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Of course they knew

Ministers overboard

John Faulkner

On 23 October the Senate Select Committee on a Certain Maritime Incident tabled its report, after eight months of work, 15 days of hearings, and non-stop obstruction from the government.

Despite John Howard's initial claim that he wasn't afraid of the truth, he used a Cabinet directive to prevent key staffers from giving evidence to the committee. It is clear he wanted to keep as much of the truth hidden as possible.

The committee has found that:

  • From the 7th October 2001, the Prime Minister, his office and senior members of PM&C received, on at least thirteen occasions, written or oral reports that indicated serious doubts that children had been thrown overboard.

  • From the 7th October, Peter Reith and his office received on at least fourteen occasions, written or oral reports that categorically denied, or indicated there were serious doubts, that children had been thrown overboard.

  • From the 7th October, Philip Ruddock's department never received any written advice from Defence indicating that children had been thrown overboard.

All three Ministers, throughout the 2001 election campaign, allowed the lie, that children had been thrown overboard, to remain fixed in the public imagination. This is despite the efforts of several courageous members of the Defence Forces who tried to get their Minister to correct the record.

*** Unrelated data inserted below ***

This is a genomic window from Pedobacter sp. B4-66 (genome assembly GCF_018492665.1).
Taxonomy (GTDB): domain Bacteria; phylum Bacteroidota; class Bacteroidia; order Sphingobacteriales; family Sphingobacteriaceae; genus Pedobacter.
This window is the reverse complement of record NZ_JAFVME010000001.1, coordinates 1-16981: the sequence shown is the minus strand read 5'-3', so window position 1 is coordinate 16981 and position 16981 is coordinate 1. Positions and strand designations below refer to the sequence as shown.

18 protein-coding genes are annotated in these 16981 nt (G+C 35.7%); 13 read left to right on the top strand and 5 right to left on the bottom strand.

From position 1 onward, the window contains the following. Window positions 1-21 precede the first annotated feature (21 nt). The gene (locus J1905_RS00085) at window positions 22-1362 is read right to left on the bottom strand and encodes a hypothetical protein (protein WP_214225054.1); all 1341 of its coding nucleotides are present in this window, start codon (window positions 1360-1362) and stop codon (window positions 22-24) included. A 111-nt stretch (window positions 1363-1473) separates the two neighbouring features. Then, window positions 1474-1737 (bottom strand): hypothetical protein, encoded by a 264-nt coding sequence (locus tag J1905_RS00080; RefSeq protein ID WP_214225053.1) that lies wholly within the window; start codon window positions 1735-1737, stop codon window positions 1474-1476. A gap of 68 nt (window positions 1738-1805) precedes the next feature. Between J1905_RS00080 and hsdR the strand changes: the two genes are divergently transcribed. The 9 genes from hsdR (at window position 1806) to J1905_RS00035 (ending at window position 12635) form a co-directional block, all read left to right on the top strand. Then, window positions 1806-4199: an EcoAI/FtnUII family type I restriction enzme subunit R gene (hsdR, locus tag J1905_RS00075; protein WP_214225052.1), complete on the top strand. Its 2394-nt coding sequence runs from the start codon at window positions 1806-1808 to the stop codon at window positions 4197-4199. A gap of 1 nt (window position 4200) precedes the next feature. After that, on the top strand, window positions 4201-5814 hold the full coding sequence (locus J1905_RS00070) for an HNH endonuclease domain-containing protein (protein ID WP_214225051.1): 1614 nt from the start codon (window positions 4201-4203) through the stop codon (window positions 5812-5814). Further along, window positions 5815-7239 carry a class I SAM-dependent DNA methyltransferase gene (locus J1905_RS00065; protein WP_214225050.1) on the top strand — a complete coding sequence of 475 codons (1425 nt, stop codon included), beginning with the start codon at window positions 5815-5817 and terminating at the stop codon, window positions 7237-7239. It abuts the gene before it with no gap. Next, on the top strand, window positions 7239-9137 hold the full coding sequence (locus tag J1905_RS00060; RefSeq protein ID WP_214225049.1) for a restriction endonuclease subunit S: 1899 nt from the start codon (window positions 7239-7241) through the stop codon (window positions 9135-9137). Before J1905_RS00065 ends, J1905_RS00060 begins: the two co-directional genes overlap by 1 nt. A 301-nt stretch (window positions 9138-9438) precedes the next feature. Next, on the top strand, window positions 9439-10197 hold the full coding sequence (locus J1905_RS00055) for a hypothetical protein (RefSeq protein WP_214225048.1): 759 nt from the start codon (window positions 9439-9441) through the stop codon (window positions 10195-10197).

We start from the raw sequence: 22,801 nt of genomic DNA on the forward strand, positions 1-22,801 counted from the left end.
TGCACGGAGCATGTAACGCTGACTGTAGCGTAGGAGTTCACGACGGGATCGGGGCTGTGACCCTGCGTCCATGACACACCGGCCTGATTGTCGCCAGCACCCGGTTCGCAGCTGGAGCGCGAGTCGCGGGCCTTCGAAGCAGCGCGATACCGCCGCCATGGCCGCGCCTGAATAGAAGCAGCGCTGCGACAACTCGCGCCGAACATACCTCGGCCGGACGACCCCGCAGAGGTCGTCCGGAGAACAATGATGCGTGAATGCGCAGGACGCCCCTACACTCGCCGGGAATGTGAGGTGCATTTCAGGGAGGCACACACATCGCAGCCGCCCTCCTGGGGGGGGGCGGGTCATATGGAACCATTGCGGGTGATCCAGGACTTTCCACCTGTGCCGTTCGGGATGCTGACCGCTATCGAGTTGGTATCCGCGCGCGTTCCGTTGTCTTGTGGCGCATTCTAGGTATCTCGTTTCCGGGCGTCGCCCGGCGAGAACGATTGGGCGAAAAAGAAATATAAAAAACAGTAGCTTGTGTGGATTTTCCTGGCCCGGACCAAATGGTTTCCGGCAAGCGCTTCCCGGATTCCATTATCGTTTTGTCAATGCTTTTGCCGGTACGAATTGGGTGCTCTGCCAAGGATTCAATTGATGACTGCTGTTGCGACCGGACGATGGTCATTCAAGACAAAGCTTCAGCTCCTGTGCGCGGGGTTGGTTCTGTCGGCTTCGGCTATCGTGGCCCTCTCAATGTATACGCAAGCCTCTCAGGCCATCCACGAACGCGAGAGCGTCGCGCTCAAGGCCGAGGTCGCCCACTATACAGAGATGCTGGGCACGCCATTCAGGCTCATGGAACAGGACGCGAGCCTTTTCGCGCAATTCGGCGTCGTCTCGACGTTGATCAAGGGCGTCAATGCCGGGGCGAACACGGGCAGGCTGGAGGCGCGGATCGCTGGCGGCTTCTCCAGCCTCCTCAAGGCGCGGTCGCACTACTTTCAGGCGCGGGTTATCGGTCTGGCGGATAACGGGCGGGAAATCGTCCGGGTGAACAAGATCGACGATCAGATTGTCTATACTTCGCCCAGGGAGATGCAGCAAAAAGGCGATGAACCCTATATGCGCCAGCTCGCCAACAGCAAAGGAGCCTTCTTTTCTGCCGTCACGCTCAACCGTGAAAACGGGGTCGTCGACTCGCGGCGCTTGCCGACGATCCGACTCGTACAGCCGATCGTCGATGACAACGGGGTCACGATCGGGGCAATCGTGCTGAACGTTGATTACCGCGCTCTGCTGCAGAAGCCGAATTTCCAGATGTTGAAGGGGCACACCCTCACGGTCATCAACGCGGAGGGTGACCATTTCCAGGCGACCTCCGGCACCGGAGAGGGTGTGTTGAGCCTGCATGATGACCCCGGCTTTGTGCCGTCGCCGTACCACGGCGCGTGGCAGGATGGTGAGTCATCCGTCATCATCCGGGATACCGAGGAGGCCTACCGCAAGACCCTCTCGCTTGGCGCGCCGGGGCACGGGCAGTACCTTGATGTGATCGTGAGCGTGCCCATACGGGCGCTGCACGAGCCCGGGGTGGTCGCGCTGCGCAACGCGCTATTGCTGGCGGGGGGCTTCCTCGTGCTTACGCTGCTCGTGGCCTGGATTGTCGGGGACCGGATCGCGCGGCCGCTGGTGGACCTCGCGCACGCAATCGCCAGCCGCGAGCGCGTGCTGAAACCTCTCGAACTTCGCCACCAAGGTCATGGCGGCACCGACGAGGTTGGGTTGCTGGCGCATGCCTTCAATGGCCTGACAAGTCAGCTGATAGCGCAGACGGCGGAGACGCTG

Mr Howard was told before his election address to the Press Club that there were doubts about the authenticity of the photographs that Peter Reith released as evidence that children had been thrown overboard. However, on the following day at the Press Club, even when asked directly about the authenticity of the photographs, Mr Howard chose not to mention those doubts.

The current Defence Minister, Senator Hill, announced yesterday that Defence communications have now been streamlined. But the fault did not lie with Defence communications. It lay with the Ministers and their staff who ignored those communications - who were not interested in the truth and even less interested in the truth getting to the Australian people.

And even now, over a year later, no one has been sacked or disciplined for allowing the lie to remain. No public servant, no staffer, no Minister.

I have also included a statement on disruption in Indonesia. There were clear problems with the intelligence flow and analysis regarding people smuggling activities, and these must be addressed. However it is my strong view that if the ADF knew that SIEV X was in distress, they would have rushed to the rescue. What happened before SIEV X's departure from Indonesia remains unknown.

Only a judicial inquiry can get to the bottom of the people smuggling disruption program in Indonesia. The lives of 353 people were lost when SIEV X sank on 19 October 2001. We owe it to them to find out exactly what happened.


John Faulkner is the Australian Leader of the Opposition in the Senate and Shadow Minister for Public Administration and Home Affairs. For further information on the Children Overboard affair, go to the Australian Labor Party's Truth Overboard website.


Suggested citation

Faulkner, John, 'Of course they knew', Evatt Journal, Vol. 2, No. 7, November 2002.<>


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